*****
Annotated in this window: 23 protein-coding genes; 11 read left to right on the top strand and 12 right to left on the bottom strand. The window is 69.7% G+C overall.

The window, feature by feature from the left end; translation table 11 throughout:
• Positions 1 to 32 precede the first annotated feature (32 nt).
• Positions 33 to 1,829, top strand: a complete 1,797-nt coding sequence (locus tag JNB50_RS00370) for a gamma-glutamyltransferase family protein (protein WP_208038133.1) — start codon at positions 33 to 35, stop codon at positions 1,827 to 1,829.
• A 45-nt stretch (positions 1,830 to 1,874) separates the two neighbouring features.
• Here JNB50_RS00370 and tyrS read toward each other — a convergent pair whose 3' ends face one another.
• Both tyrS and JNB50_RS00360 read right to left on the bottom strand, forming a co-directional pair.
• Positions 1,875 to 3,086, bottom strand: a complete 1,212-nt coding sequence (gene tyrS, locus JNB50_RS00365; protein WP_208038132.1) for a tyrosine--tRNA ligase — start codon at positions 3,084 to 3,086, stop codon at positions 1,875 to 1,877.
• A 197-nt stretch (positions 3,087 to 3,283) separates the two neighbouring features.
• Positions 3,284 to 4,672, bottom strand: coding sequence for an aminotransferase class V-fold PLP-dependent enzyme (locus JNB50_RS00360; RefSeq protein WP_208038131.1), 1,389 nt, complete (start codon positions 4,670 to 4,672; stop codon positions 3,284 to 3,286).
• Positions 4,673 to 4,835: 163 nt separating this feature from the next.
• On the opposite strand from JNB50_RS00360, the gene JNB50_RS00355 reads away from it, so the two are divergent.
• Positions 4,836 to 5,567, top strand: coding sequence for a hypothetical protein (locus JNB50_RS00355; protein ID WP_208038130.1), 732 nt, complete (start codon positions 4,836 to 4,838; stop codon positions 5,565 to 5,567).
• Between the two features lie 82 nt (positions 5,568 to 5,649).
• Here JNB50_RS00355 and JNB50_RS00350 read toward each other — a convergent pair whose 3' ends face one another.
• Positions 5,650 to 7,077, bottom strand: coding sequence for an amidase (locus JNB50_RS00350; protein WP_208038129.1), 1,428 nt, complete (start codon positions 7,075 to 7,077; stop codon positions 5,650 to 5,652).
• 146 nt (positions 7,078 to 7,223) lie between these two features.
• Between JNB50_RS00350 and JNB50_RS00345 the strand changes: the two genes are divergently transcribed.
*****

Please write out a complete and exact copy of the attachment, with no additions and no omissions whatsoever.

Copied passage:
Annotated in this window: 23 protein-coding genes; 11 read left to right on the top strand and 12 right to left on the bottom strand. The window is 69.7% G+C overall.

The window, feature by feature from the left end; translation table 11 throughout:
• Positions 1 to 32 precede the first annotated feature (32 nt).
• Positions 33 to 1,829, top strand: a complete 1,797-nt coding sequence (locus tag JNB50_RS00370) for a gamma-glutamyltransferase family protein (protein WP_208038133.1) — start codon at positions 33 to 35, stop codon at positions 1,827 to 1,829.
• A 45-nt stretch (positions 1,830 to 1,874) separates the two neighbouring features.
• Here JNB50_RS00370 and tyrS read toward each other — a convergent pair whose 3' ends face one another.
• Both tyrS and JNB50_RS00360 read right to left on the bottom strand, forming a co-directional pair.
• Positions 1,875 to 3,086, bottom strand: a complete 1,212-nt coding sequence (gene tyrS, locus JNB50_RS00365; protein WP_208038132.1) for a tyrosine--tRNA ligase — start codon at positions 3,084 to 3,086, stop codon at positions 1,875 to 1,877.
• A 197-nt stretch (positions 3,087 to 3,283) separates the two neighbouring features.
• Positions 3,284 to 4,672, bottom strand: coding sequence for an aminotransferase class V-fold PLP-dependent enzyme (locus JNB50_RS00360; RefSeq protein WP_208038131.1), 1,389 nt, complete (start codon positions 4,670 to 4,672; stop codon positions 3,284 to 3,286).
• Positions 4,673 to 4,835: 163 nt separating this feature from the next.
• On the opposite strand from JNB50_RS00360, the gene JNB50_RS00355 reads away from it, so the two are divergent.
• Positions 4,836 to 5,567, top strand: coding sequence for a hypothetical protein (locus JNB50_RS00355; protein ID WP_208038130.1), 732 nt, complete (start codon positions 4,836 to 4,838; stop codon positions 5,565 to 5,567).
• Between the two features lie 82 nt (positions 5,568 to 5,649).
• Here JNB50_RS00355 and JNB50_RS00350 read toward each other — a convergent pair whose 3' ends face one another.
• Positions 5,650 to 7,077, bottom strand: coding sequence for an amidase (locus JNB50_RS00350; protein WP_208038129.1), 1,428 nt, complete (start codon positions 7,075 to 7,077; stop codon positions 5,650 to 5,652).
• 146 nt (positions 7,078 to 7,223) lie between these two features.
• Between JNB50_RS00350 and JNB50_RS00345 the strand changes: the two genes are divergently transcribed.